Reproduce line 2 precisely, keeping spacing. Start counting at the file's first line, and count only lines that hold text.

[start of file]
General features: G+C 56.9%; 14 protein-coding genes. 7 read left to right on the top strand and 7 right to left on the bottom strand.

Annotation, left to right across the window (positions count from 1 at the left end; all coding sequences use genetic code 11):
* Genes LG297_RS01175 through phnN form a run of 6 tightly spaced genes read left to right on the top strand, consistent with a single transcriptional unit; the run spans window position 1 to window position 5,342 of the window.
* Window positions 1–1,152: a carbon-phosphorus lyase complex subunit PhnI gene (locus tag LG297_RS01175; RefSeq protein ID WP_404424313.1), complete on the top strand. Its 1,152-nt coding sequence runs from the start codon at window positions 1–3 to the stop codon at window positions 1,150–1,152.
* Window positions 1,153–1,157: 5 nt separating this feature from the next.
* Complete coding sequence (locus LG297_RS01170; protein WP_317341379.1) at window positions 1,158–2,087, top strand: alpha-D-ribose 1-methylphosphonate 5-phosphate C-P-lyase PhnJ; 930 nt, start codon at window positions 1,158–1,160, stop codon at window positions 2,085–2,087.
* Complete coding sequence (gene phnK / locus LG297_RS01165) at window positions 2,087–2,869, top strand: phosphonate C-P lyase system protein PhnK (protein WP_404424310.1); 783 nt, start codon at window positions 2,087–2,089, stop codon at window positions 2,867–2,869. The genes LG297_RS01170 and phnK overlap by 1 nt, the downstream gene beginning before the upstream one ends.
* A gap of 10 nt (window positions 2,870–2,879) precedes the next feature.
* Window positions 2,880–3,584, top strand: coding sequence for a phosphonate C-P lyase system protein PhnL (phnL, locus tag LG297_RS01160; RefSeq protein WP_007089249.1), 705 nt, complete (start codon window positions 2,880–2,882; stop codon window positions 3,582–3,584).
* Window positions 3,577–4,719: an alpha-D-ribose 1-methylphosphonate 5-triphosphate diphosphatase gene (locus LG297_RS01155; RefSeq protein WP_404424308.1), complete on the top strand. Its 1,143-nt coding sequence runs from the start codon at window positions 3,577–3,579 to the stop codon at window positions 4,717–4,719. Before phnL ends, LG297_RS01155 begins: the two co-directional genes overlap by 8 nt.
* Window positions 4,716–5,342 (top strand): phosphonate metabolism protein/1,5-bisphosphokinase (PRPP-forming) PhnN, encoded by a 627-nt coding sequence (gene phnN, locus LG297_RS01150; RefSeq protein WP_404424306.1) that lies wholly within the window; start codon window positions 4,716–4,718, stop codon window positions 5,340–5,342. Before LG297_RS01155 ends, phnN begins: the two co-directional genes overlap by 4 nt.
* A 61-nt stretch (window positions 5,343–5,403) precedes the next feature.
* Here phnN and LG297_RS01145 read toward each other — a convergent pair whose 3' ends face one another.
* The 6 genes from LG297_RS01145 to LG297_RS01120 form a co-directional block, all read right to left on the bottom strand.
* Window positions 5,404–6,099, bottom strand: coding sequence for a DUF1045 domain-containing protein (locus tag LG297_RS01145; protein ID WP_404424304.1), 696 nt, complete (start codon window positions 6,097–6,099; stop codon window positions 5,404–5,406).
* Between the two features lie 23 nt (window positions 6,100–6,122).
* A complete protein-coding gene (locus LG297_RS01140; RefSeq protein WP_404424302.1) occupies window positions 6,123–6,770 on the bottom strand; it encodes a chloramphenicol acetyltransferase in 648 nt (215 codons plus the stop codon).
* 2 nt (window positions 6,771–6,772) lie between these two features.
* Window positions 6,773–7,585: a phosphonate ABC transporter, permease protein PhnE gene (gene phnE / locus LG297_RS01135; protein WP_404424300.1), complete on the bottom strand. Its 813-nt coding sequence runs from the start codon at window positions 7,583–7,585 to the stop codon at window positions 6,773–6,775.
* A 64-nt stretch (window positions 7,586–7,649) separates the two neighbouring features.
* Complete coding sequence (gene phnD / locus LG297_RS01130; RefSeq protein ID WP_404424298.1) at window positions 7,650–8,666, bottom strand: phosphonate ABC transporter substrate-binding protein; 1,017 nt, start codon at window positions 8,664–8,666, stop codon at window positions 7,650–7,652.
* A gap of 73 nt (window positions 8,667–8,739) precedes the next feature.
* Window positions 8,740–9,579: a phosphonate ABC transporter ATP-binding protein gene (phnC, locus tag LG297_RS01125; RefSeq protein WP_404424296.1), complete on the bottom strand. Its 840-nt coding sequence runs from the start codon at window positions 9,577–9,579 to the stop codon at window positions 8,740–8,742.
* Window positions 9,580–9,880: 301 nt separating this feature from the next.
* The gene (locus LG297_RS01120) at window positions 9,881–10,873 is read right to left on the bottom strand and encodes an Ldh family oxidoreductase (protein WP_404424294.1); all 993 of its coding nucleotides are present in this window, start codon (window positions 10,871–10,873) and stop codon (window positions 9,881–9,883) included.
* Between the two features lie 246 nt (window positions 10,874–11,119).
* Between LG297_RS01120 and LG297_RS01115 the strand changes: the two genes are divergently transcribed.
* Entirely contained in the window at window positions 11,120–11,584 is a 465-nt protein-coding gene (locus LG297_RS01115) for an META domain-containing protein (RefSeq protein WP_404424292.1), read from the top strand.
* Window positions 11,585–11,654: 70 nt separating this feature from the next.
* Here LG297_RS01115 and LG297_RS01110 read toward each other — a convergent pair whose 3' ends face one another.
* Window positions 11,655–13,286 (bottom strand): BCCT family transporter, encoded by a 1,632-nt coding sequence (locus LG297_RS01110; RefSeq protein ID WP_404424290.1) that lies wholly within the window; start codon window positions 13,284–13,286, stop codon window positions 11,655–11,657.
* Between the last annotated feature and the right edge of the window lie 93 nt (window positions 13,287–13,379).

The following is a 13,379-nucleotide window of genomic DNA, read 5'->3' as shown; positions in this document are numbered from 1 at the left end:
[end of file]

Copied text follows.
Annotation, left to right across the window (positions count from 1 at the left end; all coding sequences use genetic code 11):